“Pittsburgh,” by Frank Santoro

“Pittsburgh” by Frank Santoro. New York Review Comics, September 2019. 216 pp. Hardcover, $29.95. Adult.

Thanks to Fables Books, 215 South Main Street in downtown Goshen, Indiana, for providing Commons Comics with books to review. Visit the store or contact them at fablesbooks@gmail.com to find or order this or any book reviewed on this blog.

If you’re in the Michiana area looking for a last-minute holiday gift, Fables books has got your back! They’ll be open Monday 12/23 and Christmas Eve.

Think Pittsburgh—what do you picture? Most people imagine heavy, decaying industry: steel, rust, and grime. Frank Santoro sees color—really bright color. Witness this two-page spread:

In his new book “Pittsburgh,” Santoro, a native of the city, graciously invites readers into his personal history of the place, as he works to summon and piece together memories of his family, neighbors, and neighborhoods. Continue reading ““Pittsburgh,” by Frank Santoro”

“They Called Us Enemy,” by George Takei

“They Called Us Enemy” by George Takei, with Justin Eisinger, Steven Scott, and Harmony Becker. Top Shelf, July 2019. 208 pp. Paperback, $19.99. Middle to high school.

Thanks to Fables Books, 215 South Main Street in downtown Goshen, Indiana, for providing Commons Comics with books to review. Visit the store or contact them at fablesbooks@gmail.com to find or order this or any book reviewed on this blog.

How do you decide whether to stand for your principles or protect your family? It’s not a decision any parent should be forced to make, but actor and activist George Takei lived the consequences of his parents’ honesty. Fortunately for Takei—and for his massive fanbase, many of whom have followed him from the first “Star Trek” to his more recent roles in shows from “Furturama” and “Archer” to “Kim Possible”—he not only survived, but eventually thrived.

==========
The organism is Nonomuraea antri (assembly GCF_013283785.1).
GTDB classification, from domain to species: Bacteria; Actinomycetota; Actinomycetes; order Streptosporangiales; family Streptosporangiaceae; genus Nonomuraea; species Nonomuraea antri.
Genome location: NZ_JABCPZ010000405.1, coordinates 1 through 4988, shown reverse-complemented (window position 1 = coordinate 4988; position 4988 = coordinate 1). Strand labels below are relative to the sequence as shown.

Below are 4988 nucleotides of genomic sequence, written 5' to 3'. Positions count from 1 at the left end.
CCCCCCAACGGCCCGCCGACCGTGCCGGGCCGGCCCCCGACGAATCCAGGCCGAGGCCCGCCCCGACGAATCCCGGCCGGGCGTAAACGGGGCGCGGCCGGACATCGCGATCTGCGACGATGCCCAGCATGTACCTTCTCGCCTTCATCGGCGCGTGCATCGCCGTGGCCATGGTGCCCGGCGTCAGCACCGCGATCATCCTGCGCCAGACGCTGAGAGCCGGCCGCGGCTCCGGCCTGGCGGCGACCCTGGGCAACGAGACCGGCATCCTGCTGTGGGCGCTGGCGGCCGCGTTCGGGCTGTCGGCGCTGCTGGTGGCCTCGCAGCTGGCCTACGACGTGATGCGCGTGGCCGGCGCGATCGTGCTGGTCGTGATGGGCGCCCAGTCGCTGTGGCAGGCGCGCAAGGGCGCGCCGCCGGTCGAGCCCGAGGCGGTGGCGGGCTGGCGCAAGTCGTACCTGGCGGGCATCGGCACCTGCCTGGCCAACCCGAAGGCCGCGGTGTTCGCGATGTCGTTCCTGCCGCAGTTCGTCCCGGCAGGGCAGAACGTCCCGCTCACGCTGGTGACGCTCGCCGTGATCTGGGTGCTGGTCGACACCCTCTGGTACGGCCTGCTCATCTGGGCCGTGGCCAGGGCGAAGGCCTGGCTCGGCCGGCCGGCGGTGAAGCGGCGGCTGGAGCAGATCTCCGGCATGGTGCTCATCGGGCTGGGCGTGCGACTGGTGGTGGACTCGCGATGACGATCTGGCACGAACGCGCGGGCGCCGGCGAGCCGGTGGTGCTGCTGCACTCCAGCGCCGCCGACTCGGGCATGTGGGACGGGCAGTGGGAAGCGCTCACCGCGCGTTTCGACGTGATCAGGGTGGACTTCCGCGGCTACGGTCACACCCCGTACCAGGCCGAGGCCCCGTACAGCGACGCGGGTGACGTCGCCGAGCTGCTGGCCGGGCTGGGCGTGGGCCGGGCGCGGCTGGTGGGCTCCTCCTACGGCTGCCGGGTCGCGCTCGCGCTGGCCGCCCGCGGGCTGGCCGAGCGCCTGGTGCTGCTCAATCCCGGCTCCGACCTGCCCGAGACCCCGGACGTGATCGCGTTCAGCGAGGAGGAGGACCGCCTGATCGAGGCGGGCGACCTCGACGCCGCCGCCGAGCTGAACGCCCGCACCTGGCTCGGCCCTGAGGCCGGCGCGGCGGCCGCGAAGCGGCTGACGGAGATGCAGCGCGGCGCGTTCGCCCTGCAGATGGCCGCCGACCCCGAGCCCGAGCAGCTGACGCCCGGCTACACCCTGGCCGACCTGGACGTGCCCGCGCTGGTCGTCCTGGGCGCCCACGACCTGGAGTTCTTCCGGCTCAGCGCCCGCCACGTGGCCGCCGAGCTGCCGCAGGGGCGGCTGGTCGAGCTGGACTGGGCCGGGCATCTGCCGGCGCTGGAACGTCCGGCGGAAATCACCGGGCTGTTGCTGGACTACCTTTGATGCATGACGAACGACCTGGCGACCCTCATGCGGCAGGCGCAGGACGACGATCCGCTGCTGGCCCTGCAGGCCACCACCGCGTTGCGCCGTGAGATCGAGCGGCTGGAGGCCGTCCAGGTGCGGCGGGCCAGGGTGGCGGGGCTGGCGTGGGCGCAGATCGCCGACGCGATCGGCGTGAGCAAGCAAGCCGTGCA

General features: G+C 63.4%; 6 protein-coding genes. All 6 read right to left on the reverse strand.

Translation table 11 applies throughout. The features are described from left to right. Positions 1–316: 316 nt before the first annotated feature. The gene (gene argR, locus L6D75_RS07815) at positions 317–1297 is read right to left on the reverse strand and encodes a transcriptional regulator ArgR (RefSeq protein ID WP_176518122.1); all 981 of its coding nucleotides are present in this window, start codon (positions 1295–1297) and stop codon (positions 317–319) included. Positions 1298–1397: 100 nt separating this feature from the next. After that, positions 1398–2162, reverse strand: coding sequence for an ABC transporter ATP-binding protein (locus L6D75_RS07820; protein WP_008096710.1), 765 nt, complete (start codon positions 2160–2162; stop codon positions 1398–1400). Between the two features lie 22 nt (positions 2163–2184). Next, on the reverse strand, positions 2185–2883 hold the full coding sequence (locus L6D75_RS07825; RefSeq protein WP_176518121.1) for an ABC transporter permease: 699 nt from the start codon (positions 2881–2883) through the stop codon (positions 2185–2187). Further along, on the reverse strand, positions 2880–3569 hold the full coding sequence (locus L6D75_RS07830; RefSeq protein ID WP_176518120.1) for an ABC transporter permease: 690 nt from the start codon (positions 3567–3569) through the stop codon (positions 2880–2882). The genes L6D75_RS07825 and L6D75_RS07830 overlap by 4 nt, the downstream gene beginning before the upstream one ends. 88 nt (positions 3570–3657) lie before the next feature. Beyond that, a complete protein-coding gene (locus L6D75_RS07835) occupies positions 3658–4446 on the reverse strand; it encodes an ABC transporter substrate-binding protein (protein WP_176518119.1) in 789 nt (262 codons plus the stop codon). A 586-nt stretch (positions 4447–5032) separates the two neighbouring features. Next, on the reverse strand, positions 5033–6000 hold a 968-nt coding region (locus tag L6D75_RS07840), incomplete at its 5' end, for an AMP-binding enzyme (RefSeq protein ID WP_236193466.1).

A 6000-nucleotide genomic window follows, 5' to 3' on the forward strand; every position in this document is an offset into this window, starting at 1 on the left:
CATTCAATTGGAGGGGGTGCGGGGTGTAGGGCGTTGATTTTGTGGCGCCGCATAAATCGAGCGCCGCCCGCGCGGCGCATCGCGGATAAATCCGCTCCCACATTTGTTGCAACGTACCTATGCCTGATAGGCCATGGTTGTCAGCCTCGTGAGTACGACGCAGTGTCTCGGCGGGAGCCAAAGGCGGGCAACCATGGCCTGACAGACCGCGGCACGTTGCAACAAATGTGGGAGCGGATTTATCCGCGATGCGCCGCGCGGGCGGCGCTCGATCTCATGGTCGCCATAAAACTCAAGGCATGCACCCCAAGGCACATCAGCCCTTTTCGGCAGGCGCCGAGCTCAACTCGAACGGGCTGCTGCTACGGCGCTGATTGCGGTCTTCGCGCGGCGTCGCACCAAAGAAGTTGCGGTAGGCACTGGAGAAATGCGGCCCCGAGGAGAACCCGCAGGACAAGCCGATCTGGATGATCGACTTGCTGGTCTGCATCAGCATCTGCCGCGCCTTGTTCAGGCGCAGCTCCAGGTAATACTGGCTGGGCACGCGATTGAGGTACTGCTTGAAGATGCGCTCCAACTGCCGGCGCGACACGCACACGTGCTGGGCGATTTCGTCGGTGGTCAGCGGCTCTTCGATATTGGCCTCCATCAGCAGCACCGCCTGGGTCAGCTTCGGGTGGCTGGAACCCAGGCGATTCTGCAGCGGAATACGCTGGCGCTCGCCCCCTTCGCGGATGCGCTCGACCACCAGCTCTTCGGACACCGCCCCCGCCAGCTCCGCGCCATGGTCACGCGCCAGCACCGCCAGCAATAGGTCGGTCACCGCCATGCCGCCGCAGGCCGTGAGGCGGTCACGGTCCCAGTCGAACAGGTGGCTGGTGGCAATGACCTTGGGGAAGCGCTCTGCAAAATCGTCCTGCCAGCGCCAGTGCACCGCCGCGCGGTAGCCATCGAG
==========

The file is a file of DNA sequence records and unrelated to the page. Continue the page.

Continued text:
Now 82, this isn’t the first time that Takei has told the story of his family’s time in US internment camps for Japanese Americans. His memoir “To the Stars” also inspired the musical, “Allegiance.” The graphic memoir “They Called Us Enemy” is the most recent version of this thankfully brief chapter in his life, published by Top Shelf, best known for US congressman John Lewis’s graphic memoir trilogy “March.” Co-writers Justin Eisinger and Steven Scott helped Takei translate the narrative to comics form, and the art of Harmony Becker—subtle and manga-inflected (see, for example, the backgrounds and the giant tears on the page below)—transforms the story into a work of art.

When Takei and his family were first imprisoned in May 1942, they didn’t have any choices to make at all: US soldiers came to the door with bayonets to kick them out of their house. They had ten minutes to pack.

Continue reading ““They Called Us Enemy,” by George Takei”

“I Was Their American Dream: A Graphic Memoir,” by Malaka Gharib

“I Was Their American Dream: A Graphic Memoir,” by Malaka Gharib. Clarkson Potter/Publishers, April 2019. 160 pp. Paperback, $16.99. 13 to adult.

Find or order a copy at Fables Books, 215 South Main Street in downtown Goshen, Indiana.

Writer, artist, and correspondent Malaka Gharib sets up the tension of her story from Chapter One:

That’s a lot of pressure for a kid and her backpack, as that close-up panel in the top right suggests. Gharib’s father was from Egypt, her mother from the Philippines, which meant that after they divorced, Gharib spent summers in Egypt with her dad and the rest of the year with her mom’s family and her extended relatives in Cerritos, California. Continue reading ““I Was Their American Dream: A Graphic Memoir,” by Malaka Gharib”